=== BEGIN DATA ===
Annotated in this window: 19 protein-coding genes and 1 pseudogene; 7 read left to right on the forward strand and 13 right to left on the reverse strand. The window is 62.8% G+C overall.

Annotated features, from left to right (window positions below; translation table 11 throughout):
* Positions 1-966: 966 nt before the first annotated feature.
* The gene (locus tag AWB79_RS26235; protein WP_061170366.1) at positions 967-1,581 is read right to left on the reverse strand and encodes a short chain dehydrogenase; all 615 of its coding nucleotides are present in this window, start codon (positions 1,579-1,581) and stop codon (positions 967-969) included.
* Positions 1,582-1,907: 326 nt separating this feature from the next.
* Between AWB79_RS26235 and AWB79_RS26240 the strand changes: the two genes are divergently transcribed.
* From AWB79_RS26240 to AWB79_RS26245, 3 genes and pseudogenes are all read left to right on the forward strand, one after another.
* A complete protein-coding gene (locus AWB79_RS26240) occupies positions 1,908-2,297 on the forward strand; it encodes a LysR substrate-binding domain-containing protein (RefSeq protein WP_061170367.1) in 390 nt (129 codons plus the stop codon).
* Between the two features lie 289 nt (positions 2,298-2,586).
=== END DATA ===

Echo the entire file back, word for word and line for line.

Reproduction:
Annotated in this window: 19 protein-coding genes and 1 pseudogene; 7 read left to right on the forward strand and 13 right to left on the reverse strand. The window is 62.8% G+C overall.

Annotated features, from left to right (window positions below; translation table 11 throughout):
* Positions 1-966: 966 nt before the first annotated feature.
* The gene (locus tag AWB79_RS26235; protein WP_061170366.1) at positions 967-1,581 is read right to left on the reverse strand and encodes a short chain dehydrogenase; all 615 of its coding nucleotides are present in this window, start codon (positions 1,579-1,581) and stop codon (positions 967-969) included.
* Positions 1,582-1,907: 326 nt separating this feature from the next.
* Between AWB79_RS26235 and AWB79_RS26240 the strand changes: the two genes are divergently transcribed.
* From AWB79_RS26240 to AWB79_RS26245, 3 genes and pseudogenes are all read left to right on the forward strand, one after another.
* A complete protein-coding gene (locus AWB79_RS26240) occupies positions 1,908-2,297 on the forward strand; it encodes a LysR substrate-binding domain-containing protein (RefSeq protein WP_061170367.1) in 390 nt (129 codons plus the stop codon).
* Between the two features lie 289 nt (positions 2,298-2,586).